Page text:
When using transport-level security over HTTP(S), set the clientCredentialType attribute of the <transport> of <wsHttpBinding> or <transport> of <basicHttpBinding> to Basic.

      Note Note

      When a WCF service is hosted in Internet Information Services (IIS) using transport-level security and the UserNamePasswordValidationMode property is set to Custom, the custom authentication scheme uses a subset of Windows authentication. That is because in this scenario, IIS performs Windows authentication prior to WCF invoking the custom authenticator.

    For more information about creating an WCF binding element, see How to: Specify a Service Binding in Configuration.

    The following example shows the configuration code for the binding.

    <system.serviceModel> 
      <bindings>
      <wsHttpBinding>
          <binding name="Binding1">
            <security mode="Message">
              <message clientCredentialType="UserName" />
            </security>
          </binding>        
        </wsHttpBinding>
      </bindings>
    </system.serviceModel>
    
  2. Configure a behavior that specifies that a custom user name and password validator is used to validate user name and password pairs for incoming UserNameSecurityToken security tokens.

    1. As a child to the <system.serviceModel> element, add a <behaviors> element.

    2. Add a <serviceBehaviors> to the <behaviors> element.

    3. Add a <behavior> of <serviceBehaviors> element and set the name attribute to an appropriate value.

    4. Add a <serviceCredentials> to the <behavior> of <serviceBehaviors> element.

    5. Add a <userNameAuthentication> to the <serviceCredentials>.

    6. Set the userNamePasswordValidationMode to Custom.

      Important note Important

      If the userNamePasswordValidationMode value is not set, WCF uses Windows authentication instead of the custom user name and password validator.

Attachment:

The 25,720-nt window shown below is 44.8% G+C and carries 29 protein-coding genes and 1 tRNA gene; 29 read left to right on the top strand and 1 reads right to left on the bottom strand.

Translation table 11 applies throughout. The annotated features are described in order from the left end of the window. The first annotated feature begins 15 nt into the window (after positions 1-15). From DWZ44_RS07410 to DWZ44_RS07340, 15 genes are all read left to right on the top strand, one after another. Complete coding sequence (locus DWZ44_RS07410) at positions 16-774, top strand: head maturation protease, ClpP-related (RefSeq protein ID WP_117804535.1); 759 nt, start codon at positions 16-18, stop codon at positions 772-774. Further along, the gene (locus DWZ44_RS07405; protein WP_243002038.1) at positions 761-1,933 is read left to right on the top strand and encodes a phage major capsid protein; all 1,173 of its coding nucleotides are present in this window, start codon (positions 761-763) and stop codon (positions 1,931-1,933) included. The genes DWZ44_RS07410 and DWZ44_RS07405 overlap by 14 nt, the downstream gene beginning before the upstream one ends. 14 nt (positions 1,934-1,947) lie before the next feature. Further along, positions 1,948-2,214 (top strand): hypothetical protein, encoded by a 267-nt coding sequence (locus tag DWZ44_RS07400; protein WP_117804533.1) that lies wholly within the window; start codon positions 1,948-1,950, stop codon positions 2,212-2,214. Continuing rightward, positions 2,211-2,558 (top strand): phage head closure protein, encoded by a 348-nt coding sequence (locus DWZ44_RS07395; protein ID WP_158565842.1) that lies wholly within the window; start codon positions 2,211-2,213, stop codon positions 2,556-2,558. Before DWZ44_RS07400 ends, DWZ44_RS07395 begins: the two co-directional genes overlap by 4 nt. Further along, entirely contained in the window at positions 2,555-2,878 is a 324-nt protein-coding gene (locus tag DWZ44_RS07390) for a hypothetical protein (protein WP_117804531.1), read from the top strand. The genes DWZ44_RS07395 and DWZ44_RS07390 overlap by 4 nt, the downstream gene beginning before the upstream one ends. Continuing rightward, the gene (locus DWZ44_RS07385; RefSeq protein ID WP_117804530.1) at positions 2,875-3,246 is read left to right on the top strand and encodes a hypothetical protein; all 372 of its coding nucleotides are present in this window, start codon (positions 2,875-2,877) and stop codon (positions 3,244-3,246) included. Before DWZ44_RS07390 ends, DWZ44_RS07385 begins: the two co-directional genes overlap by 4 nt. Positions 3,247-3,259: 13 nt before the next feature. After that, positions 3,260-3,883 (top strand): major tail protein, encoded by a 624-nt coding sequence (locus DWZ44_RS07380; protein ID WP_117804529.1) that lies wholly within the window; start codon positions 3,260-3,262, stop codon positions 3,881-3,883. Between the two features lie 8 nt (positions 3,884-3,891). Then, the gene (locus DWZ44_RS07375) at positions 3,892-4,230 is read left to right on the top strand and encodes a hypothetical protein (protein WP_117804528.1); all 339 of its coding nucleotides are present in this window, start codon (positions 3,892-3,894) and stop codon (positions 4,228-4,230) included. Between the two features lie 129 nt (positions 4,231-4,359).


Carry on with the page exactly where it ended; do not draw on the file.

7. Set the customUserNamePasswordValidatorType to the type that represents your custom user name and password validator.

    The following example shows the <serviceCredentials> fragment to this point.

    <serviceCredentials>
      <userNameAuthentication userNamePasswordValidationMode="Custom" customUserNamePasswordValidatorType="Microsoft.ServiceModel.Samples.CalculatorService.CustomUserNameValidator, service" />
    </serviceCredentials>
    

The following code example demonstrates how to create a custom user name and password validator. Do not use the code that overrides the Validate method in a production environment. Replace the code with your custom user name and password validation scheme, which might involve retrieving user name and password pairs from a database.


using System;
using System.IdentityModel.Selectors;
using System.IdentityModel.Tokens;

using System.Security.Principal;

using System.ServiceModel;


...



public class CustomUserNameValidator : UserNamePasswordValidator
{
    // This method validates users. It allows in two users, test1 and test2 
    // with passwords 1tset and 2tset respectively.
    // This code is for illustration purposes only and 
    // must not be used in a production environment because it is not secure.	
    public override void Validate(string userName, string password)
    {
        if (null == userName || null == password)
        {
            throw new ArgumentNullException();
        }

        if (!(userName == "test1" && password == "1tset") && !(userName == "test2" && password == "2tset"))
        {
            // This throws an informative fault to the client.
            throw new FaultException("Unknown Username or Incorrect Password");
            // When you do not want to throw an infomative fault to the client,
            // throw the following exception.
            // throw new SecurityTokenException("Unknown Username or Incorrect Password");
        }
    }
}